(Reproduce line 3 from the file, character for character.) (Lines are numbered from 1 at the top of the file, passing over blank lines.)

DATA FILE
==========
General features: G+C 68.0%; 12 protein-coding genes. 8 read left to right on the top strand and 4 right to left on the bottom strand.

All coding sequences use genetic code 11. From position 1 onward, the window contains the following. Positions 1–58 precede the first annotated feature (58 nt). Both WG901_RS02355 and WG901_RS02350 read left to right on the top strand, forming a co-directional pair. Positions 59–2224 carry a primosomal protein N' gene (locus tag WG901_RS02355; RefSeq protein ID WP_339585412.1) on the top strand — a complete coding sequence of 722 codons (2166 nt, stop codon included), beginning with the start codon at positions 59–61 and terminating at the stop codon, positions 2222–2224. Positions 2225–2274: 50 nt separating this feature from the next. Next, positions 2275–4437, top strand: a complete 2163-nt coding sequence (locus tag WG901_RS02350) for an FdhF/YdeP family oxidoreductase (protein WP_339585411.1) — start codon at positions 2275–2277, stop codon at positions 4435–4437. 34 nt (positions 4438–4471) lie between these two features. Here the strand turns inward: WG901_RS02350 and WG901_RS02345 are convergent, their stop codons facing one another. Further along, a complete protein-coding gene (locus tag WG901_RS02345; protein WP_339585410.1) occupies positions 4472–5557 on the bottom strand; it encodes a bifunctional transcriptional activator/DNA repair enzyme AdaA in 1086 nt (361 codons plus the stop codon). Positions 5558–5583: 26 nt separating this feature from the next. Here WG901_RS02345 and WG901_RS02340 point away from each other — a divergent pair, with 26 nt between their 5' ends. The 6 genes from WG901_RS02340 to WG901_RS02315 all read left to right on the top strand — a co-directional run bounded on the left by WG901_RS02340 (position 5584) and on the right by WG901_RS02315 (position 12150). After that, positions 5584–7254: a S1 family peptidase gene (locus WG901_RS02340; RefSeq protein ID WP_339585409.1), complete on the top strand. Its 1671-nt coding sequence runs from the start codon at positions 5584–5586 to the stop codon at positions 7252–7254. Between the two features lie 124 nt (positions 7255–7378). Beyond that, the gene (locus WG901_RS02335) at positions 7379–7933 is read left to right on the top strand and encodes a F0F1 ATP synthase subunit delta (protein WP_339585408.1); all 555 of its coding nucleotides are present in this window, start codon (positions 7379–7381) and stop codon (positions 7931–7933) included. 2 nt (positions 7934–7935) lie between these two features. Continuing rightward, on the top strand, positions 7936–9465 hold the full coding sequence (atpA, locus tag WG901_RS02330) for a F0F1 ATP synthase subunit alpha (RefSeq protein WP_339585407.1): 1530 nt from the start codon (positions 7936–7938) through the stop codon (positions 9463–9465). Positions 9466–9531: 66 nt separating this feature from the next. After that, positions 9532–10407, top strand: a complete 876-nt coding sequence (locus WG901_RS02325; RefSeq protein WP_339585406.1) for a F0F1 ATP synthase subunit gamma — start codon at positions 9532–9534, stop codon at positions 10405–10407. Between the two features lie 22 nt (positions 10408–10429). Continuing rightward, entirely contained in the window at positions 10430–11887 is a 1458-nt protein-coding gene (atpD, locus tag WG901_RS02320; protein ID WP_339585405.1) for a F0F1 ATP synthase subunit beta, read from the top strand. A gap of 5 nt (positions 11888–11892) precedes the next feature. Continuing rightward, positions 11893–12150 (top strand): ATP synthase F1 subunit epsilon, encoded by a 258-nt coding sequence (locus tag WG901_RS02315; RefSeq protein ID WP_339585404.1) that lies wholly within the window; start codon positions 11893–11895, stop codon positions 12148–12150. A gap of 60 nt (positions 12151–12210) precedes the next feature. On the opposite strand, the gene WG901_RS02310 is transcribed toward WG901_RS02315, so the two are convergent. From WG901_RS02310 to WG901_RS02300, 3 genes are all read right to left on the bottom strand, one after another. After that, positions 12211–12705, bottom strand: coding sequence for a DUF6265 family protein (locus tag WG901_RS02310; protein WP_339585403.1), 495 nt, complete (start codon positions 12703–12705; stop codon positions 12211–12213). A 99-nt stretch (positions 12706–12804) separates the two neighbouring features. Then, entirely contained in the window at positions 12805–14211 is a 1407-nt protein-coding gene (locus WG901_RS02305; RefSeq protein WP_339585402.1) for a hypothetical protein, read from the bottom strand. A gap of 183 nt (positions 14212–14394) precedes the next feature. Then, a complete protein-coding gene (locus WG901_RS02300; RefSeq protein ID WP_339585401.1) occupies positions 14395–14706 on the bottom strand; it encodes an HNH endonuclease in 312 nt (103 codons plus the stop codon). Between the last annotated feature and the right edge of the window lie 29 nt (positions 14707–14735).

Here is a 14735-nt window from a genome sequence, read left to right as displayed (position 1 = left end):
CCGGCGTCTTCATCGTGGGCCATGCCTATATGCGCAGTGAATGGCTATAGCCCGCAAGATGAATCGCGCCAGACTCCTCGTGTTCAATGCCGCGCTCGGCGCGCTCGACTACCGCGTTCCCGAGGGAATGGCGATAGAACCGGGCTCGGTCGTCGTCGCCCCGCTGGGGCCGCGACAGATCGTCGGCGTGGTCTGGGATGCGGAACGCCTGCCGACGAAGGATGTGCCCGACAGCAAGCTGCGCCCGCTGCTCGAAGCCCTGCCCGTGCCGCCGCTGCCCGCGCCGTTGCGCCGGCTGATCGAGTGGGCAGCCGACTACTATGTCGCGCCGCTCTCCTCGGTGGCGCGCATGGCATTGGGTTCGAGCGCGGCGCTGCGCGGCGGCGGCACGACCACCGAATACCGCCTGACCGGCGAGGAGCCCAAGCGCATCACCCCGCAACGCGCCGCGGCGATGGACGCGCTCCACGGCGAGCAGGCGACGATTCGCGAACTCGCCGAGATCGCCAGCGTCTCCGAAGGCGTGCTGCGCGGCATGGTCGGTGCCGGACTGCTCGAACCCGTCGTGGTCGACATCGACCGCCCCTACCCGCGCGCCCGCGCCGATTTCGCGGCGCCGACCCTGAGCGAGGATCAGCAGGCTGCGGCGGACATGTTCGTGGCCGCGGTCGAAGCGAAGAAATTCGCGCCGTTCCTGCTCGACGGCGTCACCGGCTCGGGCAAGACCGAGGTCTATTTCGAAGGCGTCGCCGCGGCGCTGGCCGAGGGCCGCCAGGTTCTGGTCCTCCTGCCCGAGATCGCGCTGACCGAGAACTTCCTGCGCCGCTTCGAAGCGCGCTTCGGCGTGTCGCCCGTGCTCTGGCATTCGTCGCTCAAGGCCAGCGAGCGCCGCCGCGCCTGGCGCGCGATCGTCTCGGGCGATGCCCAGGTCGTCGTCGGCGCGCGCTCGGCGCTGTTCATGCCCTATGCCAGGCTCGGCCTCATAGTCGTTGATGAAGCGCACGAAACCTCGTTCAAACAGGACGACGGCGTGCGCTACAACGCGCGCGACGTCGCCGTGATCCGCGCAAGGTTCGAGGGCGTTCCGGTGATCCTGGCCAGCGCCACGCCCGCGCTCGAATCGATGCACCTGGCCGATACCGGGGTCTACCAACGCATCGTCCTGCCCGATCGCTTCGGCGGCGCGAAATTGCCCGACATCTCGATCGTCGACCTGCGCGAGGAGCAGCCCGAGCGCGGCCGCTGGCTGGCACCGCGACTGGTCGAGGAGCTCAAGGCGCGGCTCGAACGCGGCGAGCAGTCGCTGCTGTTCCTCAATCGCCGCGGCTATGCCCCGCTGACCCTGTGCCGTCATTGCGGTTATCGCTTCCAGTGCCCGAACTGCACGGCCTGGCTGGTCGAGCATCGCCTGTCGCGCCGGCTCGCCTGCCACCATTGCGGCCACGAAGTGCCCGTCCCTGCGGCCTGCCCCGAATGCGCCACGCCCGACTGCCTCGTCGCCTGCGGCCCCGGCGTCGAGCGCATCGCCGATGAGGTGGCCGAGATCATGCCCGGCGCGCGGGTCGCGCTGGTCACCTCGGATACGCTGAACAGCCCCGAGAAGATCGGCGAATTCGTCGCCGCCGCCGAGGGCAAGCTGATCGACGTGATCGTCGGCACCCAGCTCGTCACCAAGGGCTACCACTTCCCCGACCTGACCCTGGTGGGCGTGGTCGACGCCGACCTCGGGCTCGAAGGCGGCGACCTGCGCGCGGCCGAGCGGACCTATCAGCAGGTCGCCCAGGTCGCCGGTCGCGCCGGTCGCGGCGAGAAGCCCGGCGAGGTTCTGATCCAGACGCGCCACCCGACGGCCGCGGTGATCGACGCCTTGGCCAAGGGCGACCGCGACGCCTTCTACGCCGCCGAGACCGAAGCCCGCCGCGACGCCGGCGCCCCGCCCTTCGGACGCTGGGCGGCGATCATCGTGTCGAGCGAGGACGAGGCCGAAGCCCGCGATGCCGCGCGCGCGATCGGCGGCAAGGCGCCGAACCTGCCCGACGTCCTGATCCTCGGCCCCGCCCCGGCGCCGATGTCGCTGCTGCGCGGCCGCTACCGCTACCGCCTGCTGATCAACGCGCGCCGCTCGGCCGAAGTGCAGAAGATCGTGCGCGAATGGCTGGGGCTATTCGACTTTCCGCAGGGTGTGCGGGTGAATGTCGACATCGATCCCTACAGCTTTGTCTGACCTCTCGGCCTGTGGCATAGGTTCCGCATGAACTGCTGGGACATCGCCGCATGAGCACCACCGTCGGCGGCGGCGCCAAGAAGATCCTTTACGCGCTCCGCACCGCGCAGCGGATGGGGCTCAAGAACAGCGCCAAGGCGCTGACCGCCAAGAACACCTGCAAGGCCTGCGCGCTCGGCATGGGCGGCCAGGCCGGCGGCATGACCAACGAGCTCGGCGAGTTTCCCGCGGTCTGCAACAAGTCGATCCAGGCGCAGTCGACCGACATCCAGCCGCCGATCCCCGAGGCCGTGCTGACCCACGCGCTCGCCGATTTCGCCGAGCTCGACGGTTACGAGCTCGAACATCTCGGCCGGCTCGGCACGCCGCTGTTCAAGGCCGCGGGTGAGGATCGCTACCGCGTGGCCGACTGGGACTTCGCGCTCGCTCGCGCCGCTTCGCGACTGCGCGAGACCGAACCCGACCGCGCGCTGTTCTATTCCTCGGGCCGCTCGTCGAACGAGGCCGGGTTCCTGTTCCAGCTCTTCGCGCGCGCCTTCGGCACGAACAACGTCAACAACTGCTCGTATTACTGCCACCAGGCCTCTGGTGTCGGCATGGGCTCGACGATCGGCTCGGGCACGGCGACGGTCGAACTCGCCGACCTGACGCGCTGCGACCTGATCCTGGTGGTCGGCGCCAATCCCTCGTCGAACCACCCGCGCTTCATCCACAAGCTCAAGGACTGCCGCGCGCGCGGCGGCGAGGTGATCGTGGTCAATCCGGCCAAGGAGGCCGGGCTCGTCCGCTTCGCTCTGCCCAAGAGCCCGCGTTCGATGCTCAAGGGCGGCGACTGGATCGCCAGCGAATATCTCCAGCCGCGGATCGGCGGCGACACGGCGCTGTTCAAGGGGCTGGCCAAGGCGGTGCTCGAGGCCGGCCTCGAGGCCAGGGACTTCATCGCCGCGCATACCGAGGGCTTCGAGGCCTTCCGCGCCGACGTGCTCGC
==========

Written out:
Here is a 14735-nt window from a genome sequence, read left to right as displayed (position 1 = left end):